Wednesday, November 15, 2023

Today on the Christian History Almanac, we remember the Lutheran Johannes Kepler and his devotion to understanding the created universe.

It is the 15th of November, 2023. Welcome to the Christian History Almanac brought to you by 1517 at; I’m Dan van Voorhis.


The Early Modern Era in Europe (roughly 1450-1650) had it all: artistic innovations in the Renaissance, the invention of the novel, religious reformations, awakenings and wars, and, to top it all off, a Scientific Revolution that reconfigured the way we saw ourselves in relation to the cosmos. The first big name was Copernicus, whose “heliocentric” (sun-centered) universe turned the church on its ear.  Many would be scared into silence, but not Johannes Kepler- the name between Copernicus and Isaac Newton and one for whom his Lutheran faith was central to his understanding of the Universe. 

Kepler was born in 1571 in Würtemberg to Lutheran parents. This would be a relatively peaceful time for Lutherans who had been granted the right to worship freely in the Duchy. And Johannes was tagged from an early age as some kind of prodigy. He was sent to various schools on scholarship and then to the nearby University of Tübingen. He had gone to study theology and become a pastor, but he insisted he inherited his mother's constitution- the Lutheran pastor was robust and bearded, not bookish like Johannes. His love of the planets led to one of his professors, Michael Maestlin, letting down his guard around the young prodigy. Maestlin lent Johannes his contraband copy of Copernicus’ work with extensive notations.

Upon graduation, Johannes applied to teach at Tübingen when his understanding of the Sacrament of the Lord’s Supper was seen as deficient, and thus, he was deemed non-Lutheran and unable to teach in the Lutheran Duchy. Despite this and a later dismissal for too broad a view of the metaphysics of the Lord’s Supper, he would always consider himself a Lutheran. IN 1597, Johannes and his family moved to Graz, where he served as a teacher of Mathematics at the Protestant Seminary. In 1600, All non-Catholics were expelled from Graz, and Kepler took an invitation to the Court of Rudolph II- Holy Roman Emperor, to work under Tycho Brahe- the Danish Lutheran serving as Imperial Mathematician.  With Brahe dying the following year, Kepler was named Imperial Mathematician, and it was in this first decade he was his most productive. He would provide mathematical proofs for the elliptical motion of planets around the sun. When Galileo observed the moons of Jupiter, it was Kepler's work in optics that gave proof to the observations.  

But about 1611, things took a turn for the worse- not only did his wife and once child die from Small Pox, but the emperor- Johannes’s boss- abdicated the throne to his ultra-Catholic cousin. Not only would this lead to the 30 Years War, but it also sent the Keplers Linz, Germany. He would stay there until a new tragedy struck in 1617. Johannes’ Mother, Katharine Kepler, now an old widow, had been accused of Witchcraft. This, the 17th century, which saw the Scientific Revolution, also saw a massive flare-up of witch crazes, trials, and burnings.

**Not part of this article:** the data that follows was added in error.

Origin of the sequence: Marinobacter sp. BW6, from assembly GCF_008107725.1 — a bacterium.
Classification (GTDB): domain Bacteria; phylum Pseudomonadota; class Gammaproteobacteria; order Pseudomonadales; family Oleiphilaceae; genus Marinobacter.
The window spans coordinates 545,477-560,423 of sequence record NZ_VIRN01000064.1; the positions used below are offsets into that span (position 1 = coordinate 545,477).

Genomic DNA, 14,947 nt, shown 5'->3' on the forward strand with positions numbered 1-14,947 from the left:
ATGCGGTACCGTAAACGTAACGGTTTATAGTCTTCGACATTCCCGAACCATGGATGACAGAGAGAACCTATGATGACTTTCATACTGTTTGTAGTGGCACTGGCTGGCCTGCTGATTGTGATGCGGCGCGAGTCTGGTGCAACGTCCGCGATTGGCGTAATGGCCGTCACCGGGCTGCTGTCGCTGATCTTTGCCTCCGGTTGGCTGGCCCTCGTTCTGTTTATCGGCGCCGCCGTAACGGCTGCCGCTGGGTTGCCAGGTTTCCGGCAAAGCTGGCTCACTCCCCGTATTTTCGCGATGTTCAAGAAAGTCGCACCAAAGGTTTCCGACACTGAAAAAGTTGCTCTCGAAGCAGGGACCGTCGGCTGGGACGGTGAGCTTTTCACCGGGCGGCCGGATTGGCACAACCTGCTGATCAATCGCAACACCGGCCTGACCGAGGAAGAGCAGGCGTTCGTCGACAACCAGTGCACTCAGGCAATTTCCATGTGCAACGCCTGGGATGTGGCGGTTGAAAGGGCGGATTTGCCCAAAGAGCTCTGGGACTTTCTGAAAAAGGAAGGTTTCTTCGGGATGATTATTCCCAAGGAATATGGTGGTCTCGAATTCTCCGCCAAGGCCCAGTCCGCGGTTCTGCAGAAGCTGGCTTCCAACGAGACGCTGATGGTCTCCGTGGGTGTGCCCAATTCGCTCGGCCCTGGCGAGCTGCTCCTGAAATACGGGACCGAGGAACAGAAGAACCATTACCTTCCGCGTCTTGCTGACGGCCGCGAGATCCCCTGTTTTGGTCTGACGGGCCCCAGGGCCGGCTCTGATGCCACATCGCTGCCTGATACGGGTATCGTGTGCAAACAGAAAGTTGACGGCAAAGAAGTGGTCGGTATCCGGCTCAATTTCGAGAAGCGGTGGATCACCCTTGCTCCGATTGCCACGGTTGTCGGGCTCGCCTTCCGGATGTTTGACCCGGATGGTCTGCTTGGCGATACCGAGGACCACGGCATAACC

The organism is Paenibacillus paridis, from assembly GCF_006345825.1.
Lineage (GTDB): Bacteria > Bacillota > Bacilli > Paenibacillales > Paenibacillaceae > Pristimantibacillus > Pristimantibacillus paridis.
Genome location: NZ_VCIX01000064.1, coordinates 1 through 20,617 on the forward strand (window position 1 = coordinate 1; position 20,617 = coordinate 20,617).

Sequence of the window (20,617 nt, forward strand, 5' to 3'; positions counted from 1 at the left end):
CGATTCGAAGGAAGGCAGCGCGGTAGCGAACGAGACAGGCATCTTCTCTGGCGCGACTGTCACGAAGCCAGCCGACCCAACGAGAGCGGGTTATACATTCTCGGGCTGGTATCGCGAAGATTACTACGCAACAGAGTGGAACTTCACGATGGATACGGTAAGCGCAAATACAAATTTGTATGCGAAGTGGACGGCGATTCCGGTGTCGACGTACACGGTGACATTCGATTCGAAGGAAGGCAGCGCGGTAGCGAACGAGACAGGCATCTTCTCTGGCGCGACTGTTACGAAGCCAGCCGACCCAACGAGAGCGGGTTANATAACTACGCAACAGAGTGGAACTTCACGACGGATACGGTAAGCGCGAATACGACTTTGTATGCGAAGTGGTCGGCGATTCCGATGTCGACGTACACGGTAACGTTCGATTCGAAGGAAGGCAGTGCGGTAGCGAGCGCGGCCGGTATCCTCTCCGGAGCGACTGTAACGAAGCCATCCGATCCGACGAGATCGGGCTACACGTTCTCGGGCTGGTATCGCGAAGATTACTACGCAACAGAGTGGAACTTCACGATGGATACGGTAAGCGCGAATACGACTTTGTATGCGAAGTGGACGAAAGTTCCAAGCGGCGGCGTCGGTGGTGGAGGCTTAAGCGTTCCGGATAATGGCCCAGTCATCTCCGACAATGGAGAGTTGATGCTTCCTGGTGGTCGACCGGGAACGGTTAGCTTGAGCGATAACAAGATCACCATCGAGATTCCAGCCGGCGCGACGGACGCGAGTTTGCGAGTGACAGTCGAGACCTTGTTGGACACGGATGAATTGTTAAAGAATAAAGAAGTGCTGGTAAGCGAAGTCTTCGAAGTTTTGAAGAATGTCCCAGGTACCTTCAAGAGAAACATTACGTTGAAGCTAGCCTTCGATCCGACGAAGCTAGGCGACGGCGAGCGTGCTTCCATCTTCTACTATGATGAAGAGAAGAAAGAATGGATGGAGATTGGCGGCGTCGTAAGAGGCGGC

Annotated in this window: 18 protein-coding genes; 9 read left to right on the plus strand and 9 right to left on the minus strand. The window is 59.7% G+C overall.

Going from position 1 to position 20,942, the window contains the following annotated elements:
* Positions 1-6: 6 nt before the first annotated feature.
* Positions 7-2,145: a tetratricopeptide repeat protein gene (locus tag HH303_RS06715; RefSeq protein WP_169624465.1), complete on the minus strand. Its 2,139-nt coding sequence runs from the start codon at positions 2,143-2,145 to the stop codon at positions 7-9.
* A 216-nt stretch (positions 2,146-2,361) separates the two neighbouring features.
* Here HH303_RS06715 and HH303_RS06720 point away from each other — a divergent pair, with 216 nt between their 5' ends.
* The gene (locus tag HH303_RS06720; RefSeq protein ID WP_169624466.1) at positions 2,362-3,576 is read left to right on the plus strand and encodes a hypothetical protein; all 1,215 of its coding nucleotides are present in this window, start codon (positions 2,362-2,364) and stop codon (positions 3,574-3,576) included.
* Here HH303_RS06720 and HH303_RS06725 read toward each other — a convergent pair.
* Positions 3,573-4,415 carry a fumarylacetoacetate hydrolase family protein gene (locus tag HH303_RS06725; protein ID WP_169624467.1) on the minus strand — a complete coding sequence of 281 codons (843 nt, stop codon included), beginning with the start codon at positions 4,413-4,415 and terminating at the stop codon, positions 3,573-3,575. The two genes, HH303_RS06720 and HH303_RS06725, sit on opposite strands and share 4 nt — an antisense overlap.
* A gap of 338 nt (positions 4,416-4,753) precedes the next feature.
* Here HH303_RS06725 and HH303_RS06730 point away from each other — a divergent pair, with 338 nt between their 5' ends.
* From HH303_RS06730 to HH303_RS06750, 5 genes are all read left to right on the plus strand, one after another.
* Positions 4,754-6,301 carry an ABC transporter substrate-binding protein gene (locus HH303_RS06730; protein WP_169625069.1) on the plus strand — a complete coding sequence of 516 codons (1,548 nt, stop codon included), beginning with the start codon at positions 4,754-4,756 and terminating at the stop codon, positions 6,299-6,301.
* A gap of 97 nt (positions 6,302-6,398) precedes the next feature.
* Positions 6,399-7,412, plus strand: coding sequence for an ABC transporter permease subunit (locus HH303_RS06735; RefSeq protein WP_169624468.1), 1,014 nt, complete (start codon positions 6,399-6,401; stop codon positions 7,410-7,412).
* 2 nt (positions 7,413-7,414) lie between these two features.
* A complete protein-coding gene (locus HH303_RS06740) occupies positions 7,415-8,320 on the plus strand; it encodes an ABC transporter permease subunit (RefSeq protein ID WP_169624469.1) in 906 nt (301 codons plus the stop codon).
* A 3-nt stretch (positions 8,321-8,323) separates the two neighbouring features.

Johannes uprooted his family again (he was remarried) and spent months in his hometown, meticulously arguing for his mother's innocence. She was acquitted and set free but was ruined by the affair and soon died. Johannes, moving back to Linz, couldn’t let his colleagues know why he was gone- his own supposed heterodoxy combined with rumors of being a witch's son would be too much.  It didn’t help that in 1609, he had written what some consider to be amongst the earliest works of science fiction. In The Dream, the narrator's mother is a witch who helps him travel to the moon.  

He would find work in 1627 under the Empire’s mercenary General von Wallenstein- this, during the 30 Years War, was unpopular amongst Lutherans, but Kepler needed a salary and couldn’t teach at any University on account of his less than Orthodox Lutheranism. In 1630, Kepler decided to travel to Regensburg to collect outstanding debts and perhaps find a teaching job. He became ill and died on the 15th of November in 1630.

By the end of the century, Isaac Newton’s work would verify Kepler’s theories, and he would be rehabilitated a hero amongst astronomers and Lutherans alike. Born in 1571 and dying on this date in 1630, Johannes Kepler was 58 years old.


The last word for today is from the daily lectionary- you know Advent is coming when the daily readings get apocalyptic- this is from Jeremiah 31:

“The days are coming,” declares the Lord,
    “when I will make a new covenant

with the people of Israel

    and with the people of Judah.

It will not be like the covenant

    I made with their ancestors

when I took them by the hand

    to lead them out of Egypt,

because they broke my covenant,
    though I was a husband to them,”

declares the Lord.

“This is the covenant
I will make with the people of Israel
    after that time,” declares the Lord.

“I will put my law in their minds

    and write it on their hearts.

I will be their God,

    and they will be my people.


This has been the Christian History Almanac for the 15th of November 2023, brought to you by 1517 at

The show is produced by the always apocalyptic, entirely eschatological, and rapture-ready, Christopher Gillespie.

The show is written and read by a man who has done the math and looked at the calendars and, for a small donation, will let you in on the secret: I’m Dan van Voorhis.

You can catch us here every day- and remember that the rumors of grace, forgiveness, and the redemption of all things are true…. Everything is going to be ok.

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